The Rosicrucian Egyptian Museum got its start in the 1920s, when H. Spencer Lewis, the founder of the Rosicrucian Order, acquired a small Sekhmet (lion goddess) statue. He soon conceived of a public collection, based upon artifacts donated by the Egypt Exploration Society, whose work the Rosicrucians had supported.
Glass cases were built to display various objects related to Pharaoh Akhnaton. Later expeditions to Egypt added items from new excavations. By 1932, an entire building was needed to house the growing collection, leading to the creation of the original Rosicrucian Egyptian Oriental Museum.
When the museum's collection surpassed 2,000 items in the 1960s, a much larger, more modern museum facility was designed, based upon the tombs and ancient architecture of the Temple of Amon at Karnak. The current facility opened to the public in November 1966, set upon the grounds of surrounding Rosicrucian Park.
Today the Rosicrucian Egyptian Museum collection contains over 4,000 authentic ancient Egyptian artifacts, making this the largest of its kind in Western North America. Each year more than 100,000 guests, including 26,000 school children, come here to view objects from pre-dynastic times through Egypt's early Islamic era.
The oldest item in the collection is a 1.5 million year old stone hand axe, and some of the pottery is over 6,500 years old. Among the most recent exhibits featured here are: Burial Practice, Afterlife, and Mummies; Gods and Religion; Kings and Pharaohs; and Daily Life, Trade, and Neighbors. Displays are changed and refreshed frequently, and new exhibits, tours, and workshops are scheduled throughout the year.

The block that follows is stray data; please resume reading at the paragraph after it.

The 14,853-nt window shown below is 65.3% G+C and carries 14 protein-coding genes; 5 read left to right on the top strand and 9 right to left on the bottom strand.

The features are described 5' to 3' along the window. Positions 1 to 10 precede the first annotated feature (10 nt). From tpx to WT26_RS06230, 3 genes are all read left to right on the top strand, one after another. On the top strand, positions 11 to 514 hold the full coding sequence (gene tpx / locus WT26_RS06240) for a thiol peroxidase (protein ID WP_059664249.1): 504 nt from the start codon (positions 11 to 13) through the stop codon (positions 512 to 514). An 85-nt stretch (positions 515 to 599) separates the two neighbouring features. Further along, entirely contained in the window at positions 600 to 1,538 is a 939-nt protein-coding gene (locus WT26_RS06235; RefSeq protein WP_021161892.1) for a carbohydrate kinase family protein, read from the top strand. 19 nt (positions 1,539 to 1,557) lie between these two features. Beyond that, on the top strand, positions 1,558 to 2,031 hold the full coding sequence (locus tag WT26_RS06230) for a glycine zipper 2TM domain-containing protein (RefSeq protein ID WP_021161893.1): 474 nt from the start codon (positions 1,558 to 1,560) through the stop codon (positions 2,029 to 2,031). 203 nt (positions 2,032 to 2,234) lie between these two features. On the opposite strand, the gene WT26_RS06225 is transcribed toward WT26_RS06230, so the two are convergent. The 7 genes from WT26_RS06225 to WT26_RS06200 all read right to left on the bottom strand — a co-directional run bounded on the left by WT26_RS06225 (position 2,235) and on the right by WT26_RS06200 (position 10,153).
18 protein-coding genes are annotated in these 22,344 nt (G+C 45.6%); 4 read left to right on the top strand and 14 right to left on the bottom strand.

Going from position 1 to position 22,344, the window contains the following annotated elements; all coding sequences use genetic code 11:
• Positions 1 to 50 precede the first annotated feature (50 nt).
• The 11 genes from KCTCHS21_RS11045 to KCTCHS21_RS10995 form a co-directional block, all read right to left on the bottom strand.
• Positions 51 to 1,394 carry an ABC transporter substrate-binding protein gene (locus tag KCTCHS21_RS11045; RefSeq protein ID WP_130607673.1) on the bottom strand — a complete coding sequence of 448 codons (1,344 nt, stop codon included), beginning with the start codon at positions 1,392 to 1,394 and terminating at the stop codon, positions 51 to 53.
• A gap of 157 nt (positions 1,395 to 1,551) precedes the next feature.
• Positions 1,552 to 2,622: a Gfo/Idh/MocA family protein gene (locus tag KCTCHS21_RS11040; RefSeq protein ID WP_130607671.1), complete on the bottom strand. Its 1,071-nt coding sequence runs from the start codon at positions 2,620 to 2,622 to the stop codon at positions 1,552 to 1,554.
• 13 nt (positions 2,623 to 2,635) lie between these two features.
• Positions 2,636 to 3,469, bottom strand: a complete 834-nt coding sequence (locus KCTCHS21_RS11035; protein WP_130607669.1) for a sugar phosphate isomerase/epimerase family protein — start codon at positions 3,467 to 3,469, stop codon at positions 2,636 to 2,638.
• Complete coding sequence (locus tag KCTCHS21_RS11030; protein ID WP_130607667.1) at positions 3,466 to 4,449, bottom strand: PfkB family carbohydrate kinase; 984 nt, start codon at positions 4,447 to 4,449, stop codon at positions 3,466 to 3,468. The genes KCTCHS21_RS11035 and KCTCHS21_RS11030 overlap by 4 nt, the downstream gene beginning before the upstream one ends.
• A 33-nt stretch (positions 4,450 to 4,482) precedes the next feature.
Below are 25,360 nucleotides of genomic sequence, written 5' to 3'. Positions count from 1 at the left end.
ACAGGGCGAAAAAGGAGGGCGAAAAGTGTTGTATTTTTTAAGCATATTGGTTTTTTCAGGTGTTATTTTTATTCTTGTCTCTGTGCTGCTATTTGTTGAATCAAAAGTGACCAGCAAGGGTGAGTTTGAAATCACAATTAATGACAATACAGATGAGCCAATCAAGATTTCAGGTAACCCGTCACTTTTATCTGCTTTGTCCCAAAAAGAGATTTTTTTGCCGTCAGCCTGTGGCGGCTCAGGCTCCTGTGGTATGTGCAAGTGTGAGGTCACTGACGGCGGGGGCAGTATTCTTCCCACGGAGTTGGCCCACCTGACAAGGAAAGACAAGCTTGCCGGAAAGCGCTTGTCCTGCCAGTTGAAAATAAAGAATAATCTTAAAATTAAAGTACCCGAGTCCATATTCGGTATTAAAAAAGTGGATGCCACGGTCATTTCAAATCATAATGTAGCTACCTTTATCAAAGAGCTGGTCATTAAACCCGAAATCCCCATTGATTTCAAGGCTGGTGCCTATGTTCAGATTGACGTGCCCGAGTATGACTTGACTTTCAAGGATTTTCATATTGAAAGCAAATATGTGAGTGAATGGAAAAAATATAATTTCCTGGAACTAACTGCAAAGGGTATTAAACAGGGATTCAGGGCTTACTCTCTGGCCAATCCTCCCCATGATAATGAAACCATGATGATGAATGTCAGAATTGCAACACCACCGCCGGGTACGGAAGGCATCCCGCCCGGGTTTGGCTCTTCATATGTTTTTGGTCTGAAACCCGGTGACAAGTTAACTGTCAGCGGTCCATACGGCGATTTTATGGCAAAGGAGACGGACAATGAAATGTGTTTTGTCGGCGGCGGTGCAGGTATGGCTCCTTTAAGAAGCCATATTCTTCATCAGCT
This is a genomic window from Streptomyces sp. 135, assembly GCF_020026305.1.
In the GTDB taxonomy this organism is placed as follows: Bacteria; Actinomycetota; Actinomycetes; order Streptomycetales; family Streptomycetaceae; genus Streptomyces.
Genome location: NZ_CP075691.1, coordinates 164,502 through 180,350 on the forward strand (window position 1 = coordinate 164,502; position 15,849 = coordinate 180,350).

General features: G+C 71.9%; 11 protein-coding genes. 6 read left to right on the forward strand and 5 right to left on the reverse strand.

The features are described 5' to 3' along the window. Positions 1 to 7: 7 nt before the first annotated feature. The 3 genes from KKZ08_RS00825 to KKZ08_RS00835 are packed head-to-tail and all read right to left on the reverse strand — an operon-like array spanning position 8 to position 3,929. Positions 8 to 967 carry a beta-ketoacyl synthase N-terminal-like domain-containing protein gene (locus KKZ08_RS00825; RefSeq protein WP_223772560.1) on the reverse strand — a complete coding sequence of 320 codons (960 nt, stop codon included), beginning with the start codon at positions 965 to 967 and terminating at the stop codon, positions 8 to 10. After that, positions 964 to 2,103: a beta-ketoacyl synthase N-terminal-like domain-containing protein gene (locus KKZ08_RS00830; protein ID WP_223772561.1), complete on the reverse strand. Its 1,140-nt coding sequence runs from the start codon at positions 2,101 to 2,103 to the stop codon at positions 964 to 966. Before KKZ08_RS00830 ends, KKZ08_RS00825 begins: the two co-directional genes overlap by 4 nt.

Adjacent to the museum proper is the Planetarium, which offers shows daily at 2pm with additional 3:30pm performances on Saturdays and Sundays. Admission is free, and complimentary tickets can be picked up at the museum admissions desk. The museum also has a research library that is open to the public, along with a Rosicrucian temple used for group meditation.
The Museum Store is filled with educational items related to Egypt, from books, CDs, and DVDs to replica statues, jewelry, and gift items. Of special interest is "Treasures of the Rosicrucian Egyptian Museum,'' a catalog of more than 260 color images of artifacts in the collection. Store operating hours are 9am to 4pm on weekdays and 11am to 5:30pm on weekends.
The official museum hours are 9am to 5pm on Monday through Friday and 11am to 6pm on Saturdays and Sundays. General admission costs $9 for adults, $7 for students and seniors aged 55 years and older, and $5 for children aged 5~10. Children under five are free of charge. No admittance is permitted within a half hour of closing, and the museum is closed on certain holidays: New Years Day, Easter Sunday, Independence Day, Thanksgiving, Christmas Eve, Christmas, and New Years Eve.
The Rosicrucian Egyptian Museum is located at 1664 Park Avenue, San Jose, California 95191. It can be reached via public transportation on VTA Bus Routes 36, 62, and 81. The stop is Rosicrucian Park. By car from Interstate 880 North, get off at the Alameda Exit and turn right. Follow Alameda to the second stoplight and turn right onto Naglee. Continue one block to the corner of Chapman, and the museum parking lot is on the left in Rosicrucian Park. Parking is free, and posted signs show the way through the park to the museum.